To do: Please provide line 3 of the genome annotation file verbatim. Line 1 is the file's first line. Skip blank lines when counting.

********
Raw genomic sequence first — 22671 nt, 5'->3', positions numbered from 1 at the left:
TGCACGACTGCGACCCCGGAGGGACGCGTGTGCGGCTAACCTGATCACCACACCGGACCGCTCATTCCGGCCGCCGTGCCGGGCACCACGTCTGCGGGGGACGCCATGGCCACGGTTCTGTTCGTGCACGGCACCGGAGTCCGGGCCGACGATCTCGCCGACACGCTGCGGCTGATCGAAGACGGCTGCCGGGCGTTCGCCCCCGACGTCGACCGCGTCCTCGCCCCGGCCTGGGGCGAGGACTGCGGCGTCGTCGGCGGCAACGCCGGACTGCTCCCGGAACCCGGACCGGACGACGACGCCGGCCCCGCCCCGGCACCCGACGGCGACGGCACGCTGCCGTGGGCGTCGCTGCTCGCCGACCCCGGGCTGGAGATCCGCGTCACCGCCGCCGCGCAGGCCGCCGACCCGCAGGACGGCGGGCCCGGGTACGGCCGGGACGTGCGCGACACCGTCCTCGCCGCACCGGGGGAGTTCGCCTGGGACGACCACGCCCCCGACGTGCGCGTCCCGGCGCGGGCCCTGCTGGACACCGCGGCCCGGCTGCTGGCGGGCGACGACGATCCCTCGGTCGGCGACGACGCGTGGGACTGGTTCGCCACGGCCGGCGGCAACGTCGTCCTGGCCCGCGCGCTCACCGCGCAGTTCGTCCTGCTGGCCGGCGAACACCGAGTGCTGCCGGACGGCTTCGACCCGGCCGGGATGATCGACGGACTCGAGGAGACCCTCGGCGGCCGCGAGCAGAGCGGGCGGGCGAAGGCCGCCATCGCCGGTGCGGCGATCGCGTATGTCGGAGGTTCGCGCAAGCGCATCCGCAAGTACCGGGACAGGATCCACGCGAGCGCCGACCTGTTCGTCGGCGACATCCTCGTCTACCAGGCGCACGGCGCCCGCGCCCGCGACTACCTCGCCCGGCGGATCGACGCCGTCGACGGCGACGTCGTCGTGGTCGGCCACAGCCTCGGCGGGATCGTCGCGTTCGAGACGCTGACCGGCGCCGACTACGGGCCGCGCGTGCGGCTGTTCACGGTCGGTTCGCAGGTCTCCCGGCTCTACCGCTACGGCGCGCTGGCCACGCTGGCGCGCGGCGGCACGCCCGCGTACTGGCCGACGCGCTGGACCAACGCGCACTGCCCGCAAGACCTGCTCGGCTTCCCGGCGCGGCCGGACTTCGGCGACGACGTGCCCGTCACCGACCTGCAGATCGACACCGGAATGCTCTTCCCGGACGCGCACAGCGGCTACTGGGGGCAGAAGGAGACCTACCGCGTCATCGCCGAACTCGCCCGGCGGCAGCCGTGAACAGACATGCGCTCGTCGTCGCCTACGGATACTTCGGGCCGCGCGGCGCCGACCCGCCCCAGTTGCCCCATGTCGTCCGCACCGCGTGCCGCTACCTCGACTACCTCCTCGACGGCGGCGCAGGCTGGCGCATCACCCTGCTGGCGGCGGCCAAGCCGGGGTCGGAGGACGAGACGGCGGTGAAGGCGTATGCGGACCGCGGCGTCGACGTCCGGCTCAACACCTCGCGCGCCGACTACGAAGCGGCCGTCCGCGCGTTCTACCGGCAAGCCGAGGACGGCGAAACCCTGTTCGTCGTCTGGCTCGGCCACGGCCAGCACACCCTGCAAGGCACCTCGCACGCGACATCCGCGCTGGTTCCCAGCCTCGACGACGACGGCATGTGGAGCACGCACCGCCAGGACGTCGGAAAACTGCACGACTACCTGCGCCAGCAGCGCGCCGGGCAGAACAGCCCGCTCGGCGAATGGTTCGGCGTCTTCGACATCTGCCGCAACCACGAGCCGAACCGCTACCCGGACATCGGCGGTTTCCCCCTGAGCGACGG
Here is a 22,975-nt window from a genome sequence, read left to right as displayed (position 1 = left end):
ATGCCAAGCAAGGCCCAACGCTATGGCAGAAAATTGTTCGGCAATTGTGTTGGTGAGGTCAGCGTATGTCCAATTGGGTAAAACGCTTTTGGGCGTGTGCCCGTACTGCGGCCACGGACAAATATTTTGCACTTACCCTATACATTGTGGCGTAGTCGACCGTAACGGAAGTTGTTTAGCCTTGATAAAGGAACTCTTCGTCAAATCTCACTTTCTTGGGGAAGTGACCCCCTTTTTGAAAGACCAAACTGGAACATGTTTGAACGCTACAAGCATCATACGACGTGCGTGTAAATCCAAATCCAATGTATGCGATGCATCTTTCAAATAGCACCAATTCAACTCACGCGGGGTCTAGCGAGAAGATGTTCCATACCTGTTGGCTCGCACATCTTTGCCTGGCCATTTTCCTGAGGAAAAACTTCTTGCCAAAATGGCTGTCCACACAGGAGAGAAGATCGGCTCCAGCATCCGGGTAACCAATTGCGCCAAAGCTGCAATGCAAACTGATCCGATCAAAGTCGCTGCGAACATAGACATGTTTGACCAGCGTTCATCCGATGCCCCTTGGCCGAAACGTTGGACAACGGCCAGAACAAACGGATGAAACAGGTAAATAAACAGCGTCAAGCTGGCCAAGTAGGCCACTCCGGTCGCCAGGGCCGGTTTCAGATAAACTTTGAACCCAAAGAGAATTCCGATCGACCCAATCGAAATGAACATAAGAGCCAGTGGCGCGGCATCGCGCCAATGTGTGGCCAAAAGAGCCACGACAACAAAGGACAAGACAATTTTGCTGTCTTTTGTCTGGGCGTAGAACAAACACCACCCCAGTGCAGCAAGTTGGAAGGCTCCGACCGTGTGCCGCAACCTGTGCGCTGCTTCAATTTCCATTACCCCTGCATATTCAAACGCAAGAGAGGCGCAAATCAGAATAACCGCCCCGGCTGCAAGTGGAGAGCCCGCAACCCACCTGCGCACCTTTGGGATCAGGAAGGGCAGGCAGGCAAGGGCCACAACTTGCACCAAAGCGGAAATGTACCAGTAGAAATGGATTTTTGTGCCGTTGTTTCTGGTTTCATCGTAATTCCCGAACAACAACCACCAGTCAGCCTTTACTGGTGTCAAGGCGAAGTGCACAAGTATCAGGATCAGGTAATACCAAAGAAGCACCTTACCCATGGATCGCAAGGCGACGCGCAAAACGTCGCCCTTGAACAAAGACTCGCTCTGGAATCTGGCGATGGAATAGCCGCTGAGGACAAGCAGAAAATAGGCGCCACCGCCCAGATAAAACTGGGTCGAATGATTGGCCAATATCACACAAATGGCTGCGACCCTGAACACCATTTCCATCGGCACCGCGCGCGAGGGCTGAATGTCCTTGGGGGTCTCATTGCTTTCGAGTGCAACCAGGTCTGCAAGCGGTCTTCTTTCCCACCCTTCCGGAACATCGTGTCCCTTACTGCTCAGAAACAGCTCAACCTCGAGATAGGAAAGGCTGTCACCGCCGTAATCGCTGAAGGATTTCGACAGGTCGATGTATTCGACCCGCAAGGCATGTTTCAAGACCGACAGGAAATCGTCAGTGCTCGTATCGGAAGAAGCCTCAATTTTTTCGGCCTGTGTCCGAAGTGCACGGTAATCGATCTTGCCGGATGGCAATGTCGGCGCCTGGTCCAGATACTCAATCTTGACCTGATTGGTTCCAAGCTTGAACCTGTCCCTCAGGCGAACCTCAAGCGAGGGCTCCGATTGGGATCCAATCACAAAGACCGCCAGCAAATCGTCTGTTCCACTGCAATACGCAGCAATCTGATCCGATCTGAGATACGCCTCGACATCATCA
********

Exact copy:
Here is a 22,975-nt window from a genome sequence, read left to right as displayed (position 1 = left end):